What caused the mortgage meltdown

what caused the mortgage meltdown

The answer is simple. Like most financial crises, it was caused by greed and foolishness. The greed and foolishness of mortgage brokers, real estate appraisers, real estate brokers, hedge fund managers, and home buyers – with a little push over the ledge from the friendly folks at predatory credit card companies

Mortgage Brokers

The client’s perception of the mortgage brokers job is that they are to find the client the lowest interest rate on the best type of loan for their financial and lifestyle circumstances. Many of the mortgage brokers I’ve dealt with view their job as extracting the highest commission possible from the client and putting them into a loan product that will have them needing to refinance in two to five years. One heavily marketed loan product is one in which the homeowner makes interest only payments at a low interest rate like 6% for two or three years and then starts making regular payments at a rate around 10%. Payments on a $200,000 home can go from $1200 a month to over $2000 a month.

Real Estate Appraisers

Real estate appraisers take well deserved pride in the general honesy of their profession, but there a few bad apples who are referred to as “tame” appraisers, meaning they will appraise a home for whatever it is listed at so that the sale will go forward and the buyers’ and sellers’ real estate brokers will not lose a commission – even though the appraiser’s client is the homebuyer. This leads to homes selling for more than they are really worth and, depending on the percentage of the home’s value financed, may lead to homeowners being “upside down” (owing more than their home is worth).

Real Estate Brokers

The vast majority of brokers are honest, hardworking and take their duty to represent their clients’ interests very seriously. A few brokerages, however, engage in questionable practices. Some actively cultivate “tame” home appraisers. As mentioned above, this can lead to homes selling for more than they are worth and homeowners being “upside down.” Some brokerages offer larger commissions to brokers on properties listed by fellow franchisees, incenting brokers to push those properties over properties represented by brokers outside the franchise system. This can lead to brokers “steering” clients to properties on which they earn more money. Sometimes a broker will simply fail to inform a client that the home that they have fallen in love with is not a good buy for fear of losing a commission. Like I said, the vast majority of brokers are honest, hardworking and take their duty to represent their clients’ interests very seriously, but in any industry where large sums of money are at stake, some people will be less than honest.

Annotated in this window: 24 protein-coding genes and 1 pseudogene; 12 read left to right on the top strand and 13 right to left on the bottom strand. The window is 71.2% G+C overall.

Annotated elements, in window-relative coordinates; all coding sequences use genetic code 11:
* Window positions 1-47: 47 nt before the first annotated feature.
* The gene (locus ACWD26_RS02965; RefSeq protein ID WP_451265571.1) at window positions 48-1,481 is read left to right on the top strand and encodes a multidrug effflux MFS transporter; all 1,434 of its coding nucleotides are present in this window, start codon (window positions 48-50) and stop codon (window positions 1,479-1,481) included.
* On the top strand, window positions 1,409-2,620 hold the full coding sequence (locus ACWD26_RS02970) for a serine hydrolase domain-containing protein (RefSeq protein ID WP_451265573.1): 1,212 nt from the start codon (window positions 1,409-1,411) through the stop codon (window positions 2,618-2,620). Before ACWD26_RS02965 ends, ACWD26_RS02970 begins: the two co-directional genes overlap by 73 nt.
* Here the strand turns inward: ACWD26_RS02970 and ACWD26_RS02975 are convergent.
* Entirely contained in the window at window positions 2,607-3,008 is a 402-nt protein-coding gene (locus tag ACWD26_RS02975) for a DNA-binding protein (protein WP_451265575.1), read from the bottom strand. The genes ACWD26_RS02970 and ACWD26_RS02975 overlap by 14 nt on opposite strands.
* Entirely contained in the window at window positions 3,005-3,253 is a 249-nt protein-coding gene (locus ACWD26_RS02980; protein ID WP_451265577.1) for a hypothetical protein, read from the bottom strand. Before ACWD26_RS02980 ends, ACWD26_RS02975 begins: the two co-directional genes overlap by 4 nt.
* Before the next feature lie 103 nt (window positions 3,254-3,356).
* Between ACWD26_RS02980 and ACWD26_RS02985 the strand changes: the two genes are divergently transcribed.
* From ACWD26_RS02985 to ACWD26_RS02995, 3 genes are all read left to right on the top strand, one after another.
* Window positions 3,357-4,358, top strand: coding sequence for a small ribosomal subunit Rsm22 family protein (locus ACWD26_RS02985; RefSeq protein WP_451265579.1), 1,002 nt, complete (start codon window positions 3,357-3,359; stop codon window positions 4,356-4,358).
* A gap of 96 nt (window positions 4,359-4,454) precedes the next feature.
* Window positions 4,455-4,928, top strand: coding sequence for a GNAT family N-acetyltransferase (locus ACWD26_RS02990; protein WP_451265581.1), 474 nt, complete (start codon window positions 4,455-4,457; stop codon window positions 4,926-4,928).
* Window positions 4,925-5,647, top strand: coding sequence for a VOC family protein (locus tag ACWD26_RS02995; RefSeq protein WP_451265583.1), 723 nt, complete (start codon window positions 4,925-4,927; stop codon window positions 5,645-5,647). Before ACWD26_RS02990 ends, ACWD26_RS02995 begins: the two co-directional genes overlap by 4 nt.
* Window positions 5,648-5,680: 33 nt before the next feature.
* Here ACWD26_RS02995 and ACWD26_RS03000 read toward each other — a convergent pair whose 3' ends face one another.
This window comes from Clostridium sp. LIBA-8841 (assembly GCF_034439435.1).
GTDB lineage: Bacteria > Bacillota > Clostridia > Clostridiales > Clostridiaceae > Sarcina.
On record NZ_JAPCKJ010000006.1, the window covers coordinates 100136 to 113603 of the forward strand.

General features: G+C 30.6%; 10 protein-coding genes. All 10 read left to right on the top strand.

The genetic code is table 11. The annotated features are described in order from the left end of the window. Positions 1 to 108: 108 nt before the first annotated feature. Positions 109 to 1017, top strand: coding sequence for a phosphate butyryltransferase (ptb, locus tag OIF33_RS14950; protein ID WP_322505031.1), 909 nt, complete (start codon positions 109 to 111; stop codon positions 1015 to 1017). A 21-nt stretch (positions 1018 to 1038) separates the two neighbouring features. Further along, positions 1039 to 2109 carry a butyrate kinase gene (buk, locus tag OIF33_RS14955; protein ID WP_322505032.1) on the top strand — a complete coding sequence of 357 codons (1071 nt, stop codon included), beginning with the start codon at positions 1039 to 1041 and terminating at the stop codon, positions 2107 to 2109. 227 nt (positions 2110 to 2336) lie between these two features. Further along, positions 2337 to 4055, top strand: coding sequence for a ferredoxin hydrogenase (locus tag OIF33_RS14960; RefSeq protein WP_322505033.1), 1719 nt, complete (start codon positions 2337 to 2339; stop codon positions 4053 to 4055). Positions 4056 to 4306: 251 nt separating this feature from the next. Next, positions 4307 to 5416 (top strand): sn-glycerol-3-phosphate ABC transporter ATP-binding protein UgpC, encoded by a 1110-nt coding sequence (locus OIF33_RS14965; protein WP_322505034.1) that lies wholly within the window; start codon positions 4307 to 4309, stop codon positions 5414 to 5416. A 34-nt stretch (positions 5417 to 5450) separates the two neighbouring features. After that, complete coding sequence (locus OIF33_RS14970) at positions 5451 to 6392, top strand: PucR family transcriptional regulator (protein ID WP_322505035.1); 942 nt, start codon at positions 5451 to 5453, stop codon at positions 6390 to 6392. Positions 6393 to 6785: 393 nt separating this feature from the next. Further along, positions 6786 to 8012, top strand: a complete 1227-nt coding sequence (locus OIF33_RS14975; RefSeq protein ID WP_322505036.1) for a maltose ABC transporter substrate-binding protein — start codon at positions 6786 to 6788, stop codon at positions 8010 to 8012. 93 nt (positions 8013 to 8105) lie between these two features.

Hedge Fund Managers

As previously mentioned, whenever there are large sums of money to be made, some people will, knowingly or unknowingly, make poor decisions based on greed. For an excellent description of hedge funds go here. If you’re really geeky you can follow the links from there to an explanation of the derivitaves market. For my stripped down version, read on.

A Hedge fund is a private fund with a very limited number of big money investors. These investors include banks, large corporations and other funds. Hedge funds are exempt from the regulatory safeguards that apply to mutual funds, brokerage firms and financial advisors. This leaves them free to put their money (more precisely, their investors’ money) into riskier investments. Originally a hedge fund would “hedge” its risky investments to offset potential losses. Not today. Hedge funds dominate the market for distressed debt, including sub-prime mortgages.

The positive sides of this are that there many homeowners today who would not be homeowners without hedge funds to buy their mortgages and that during good economic times everyone who participated in hedge funds made lots of money. The bad thing about hedge funds is that, being so heavily invested in distressed debt, they are especially sensitive to economic downturns. It doesn’t take very many people missing mortgage and credit card payments to turn a fund from a winner into a loser – especially if a lot of those people were already in over their heads. Over the last several years hedge fund managers have been taking on riskier and riskier debt.